Interview with Stephanie Lowden, Author of Jingo Fever

Here is an interview with Stephanie Golightly Lowden, author of Jingo Fever, our newest Crickhollow Book for young readers.

Jingo Fever is a chapter book set in 1918 during World War I in a small town (Ashland, on Lake Superior) in northern Wisconsin. It deals with the effects of intolerance experienced by many German-Americans during the war. It’s a fascinating and little-known aspect of American history.

Unfortunately, there are modern-day counterparts. What happen when excessive patriotism at home gets out of hand during conflicts abroad? German Americans experienced much persecution during the First World War all over the U.S. . . . despite their citizenship and, for many families, the brave service of their young men in the U.S. Armed Forces.

Here are Stephanie’s comments on Jingo Fever.

Q: What caused you to write this book?

Many years ago my mother told me how, when she was a very young girl, German language books were burned during World War I. Her stories led me to research that time period. Ultimately, Adelle’s story was born. All of the incidents Adelle mentions in the story involving the persecution of German-Americans are true.

Q: Was this book based on a real incident in Ashland, Wisconsin?

Yes. I have taken some liberties with dates and events in this fictional story of a young girl growing up during the summer of 1918. But a real incident did take place in Ashland, Wisconsin, in which two German professors were tarred and feathered, in April 1918. I moved the date to the Fourth of July to serve my story, as I wanted the incident to take place during Adelle’s summer vacation.

Q: Was it something that was just going on in Ashland or was this widespread across the state and country?

Oh, yes, it was very widespread, not something special to Ashland. It was going on all over Wisconsin and the country.

Even in Milwaukee, for instance, despite its strong German-American heritage, there was a lot of public antagonism towards any and all things German.

There really was a machine gun set up at one point in front of the famous Pabst Theatre, by a bunch of anti-German vigilantes who wanted to prevent a performance of Schiller’s Wilhelm Tell. Other German cultural activities were cancelled, from fear of public opposition. A law was passed that people could not speak out against the war. German language newspapers were confiscated (stolen) by the post office. People were forced into buying war bonds (the money used to help fight the war) even if they could not afford them.

It wasn’t just German-Americans who suffered. Other groups, such as the Mennonites, were persecuted for their opposition to the war as pacifists. In time of war, people become frightened. Fear all too often leads to the loss of civil rights.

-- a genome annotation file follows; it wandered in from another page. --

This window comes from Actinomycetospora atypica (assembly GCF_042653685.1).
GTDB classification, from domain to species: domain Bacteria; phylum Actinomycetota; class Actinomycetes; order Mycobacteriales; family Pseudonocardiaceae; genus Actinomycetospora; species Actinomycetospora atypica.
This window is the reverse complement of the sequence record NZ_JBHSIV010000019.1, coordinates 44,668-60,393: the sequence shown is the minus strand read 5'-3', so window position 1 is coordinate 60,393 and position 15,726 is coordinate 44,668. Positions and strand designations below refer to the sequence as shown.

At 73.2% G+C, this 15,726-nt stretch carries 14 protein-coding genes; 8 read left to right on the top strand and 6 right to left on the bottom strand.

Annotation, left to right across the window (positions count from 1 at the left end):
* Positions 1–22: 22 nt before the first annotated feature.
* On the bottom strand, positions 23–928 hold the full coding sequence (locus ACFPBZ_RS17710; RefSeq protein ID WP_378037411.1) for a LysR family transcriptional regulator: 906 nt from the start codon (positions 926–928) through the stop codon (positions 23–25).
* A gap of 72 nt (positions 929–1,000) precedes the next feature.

Growing out of all the abuses, though, came an organization that worked to prevent this type of thing happening again. Today, that organization calls itself the American Civil Liberties Union.

Q: Why did you use the book Twenty Thousand Leagues under the Sea as a book that young Adelle is reading during the summer of Jingo Fever?

I’m a science fiction fan and I remember as a young girl loving the movie, Journey to the Center of the Earth, which I saw when I was a kid. So I thought Twenty Thousand Leagues Under the Sea would be fitting because Adelle was afraid of Lake Superior, a lake that seemed quite different to her than the milder shores of Lake Michigan that she knew well from growing up in Milwaukee.

I didn’t realize though, until I was just about to finish the last chapters of the book, that . . . like Captain Nemo in the Jules Verne novel . . . Adelle too was trying to run away from something. Adelle wanted to avoid facing and accepting her German heritage . . . just like Nemo was running away from the real world, hiding in his submarine from the political turmoils happening on the surface of the earth.

Q: Is Jingo Fever relevant today?

Absolutely. As a history major, I realized that every time we go to war, some minority group suffers. Fear of “the other” seems to take hold. It happened against German-Americans and many others during World War I. It happened against the Japanese during World War II. And it’s happening against Muslims and Arab-Americans today after 9/11.

The other core issue, of immigration, has always been a difficult one for our country. When our country was young, the “Yankees” didn’t approve of the Irish, the Italians, the Germans. They saw them as foreigners, especially when they tried to keep alive the customs, foods, festivals, and language of their ethnic groups. Today, new immigrants from Mexico and South and Central America are harassed. But it’s interesting to look back to Wisconsin history, where there was so much rich German-based culture, including using the German language at home, in public, and for cultural performances like theater and singing festivals. Unfortunately, much of that was lost or greatly diminished because of the intolerance fueled by World Wars I and II.

In fact, other ethnic groups like Norwegian-Americans also dropped some of their public ethnic activities during World War I, out of fear of being seen as too foreign.

And of course bullying and mob behavior is pervasive. I am a substitute teacher and I know what happens to kids who are different.

I hope this book is one that will be read and discussed, especially in schools. It looks at the effects of ethnic intolerance, based on looking back to something that happened almost 100 years ago, which might be a good way to lead into discussions of what is happening today.

A middle-grade historical novel
by Stephanie Golightly Lowden
Crickhollow Books • October 4, 2011
Trade Softcover • 128 pages • 5.5″ x 8.5″
Juvenile Fiction / Chapter Book / Ages 8–12
$13.95 • ISBN 978-1-933987-16-3

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